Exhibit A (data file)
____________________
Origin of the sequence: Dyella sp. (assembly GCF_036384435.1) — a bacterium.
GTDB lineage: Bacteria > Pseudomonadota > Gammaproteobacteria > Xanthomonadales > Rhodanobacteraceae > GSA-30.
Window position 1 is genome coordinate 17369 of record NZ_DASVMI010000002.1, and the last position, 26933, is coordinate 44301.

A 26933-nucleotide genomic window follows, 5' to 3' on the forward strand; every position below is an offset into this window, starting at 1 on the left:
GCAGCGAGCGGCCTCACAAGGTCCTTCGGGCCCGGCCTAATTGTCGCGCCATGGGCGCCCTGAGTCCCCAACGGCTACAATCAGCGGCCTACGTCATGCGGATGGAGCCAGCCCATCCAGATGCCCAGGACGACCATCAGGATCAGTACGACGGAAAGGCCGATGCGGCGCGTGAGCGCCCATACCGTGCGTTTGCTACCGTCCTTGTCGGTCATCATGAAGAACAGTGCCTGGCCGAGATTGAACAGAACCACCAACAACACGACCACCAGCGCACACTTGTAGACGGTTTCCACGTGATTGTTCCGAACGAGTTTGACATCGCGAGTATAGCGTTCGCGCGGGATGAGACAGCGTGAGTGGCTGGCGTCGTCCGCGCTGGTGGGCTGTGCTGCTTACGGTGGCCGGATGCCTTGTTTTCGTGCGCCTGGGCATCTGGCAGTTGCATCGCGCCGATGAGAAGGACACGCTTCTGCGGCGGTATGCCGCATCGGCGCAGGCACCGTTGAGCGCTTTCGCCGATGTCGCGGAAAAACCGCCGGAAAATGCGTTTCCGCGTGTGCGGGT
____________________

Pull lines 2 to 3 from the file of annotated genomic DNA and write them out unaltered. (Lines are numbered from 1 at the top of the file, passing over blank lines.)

GTDB lineage: Bacteria > Pseudomonadota > Gammaproteobacteria > Xanthomonadales > Rhodanobacteraceae > GSA-30.
Window position 1 is genome coordinate 17369 of record NZ_DASVMI010000002.1, and the last position, 26933, is coordinate 44301.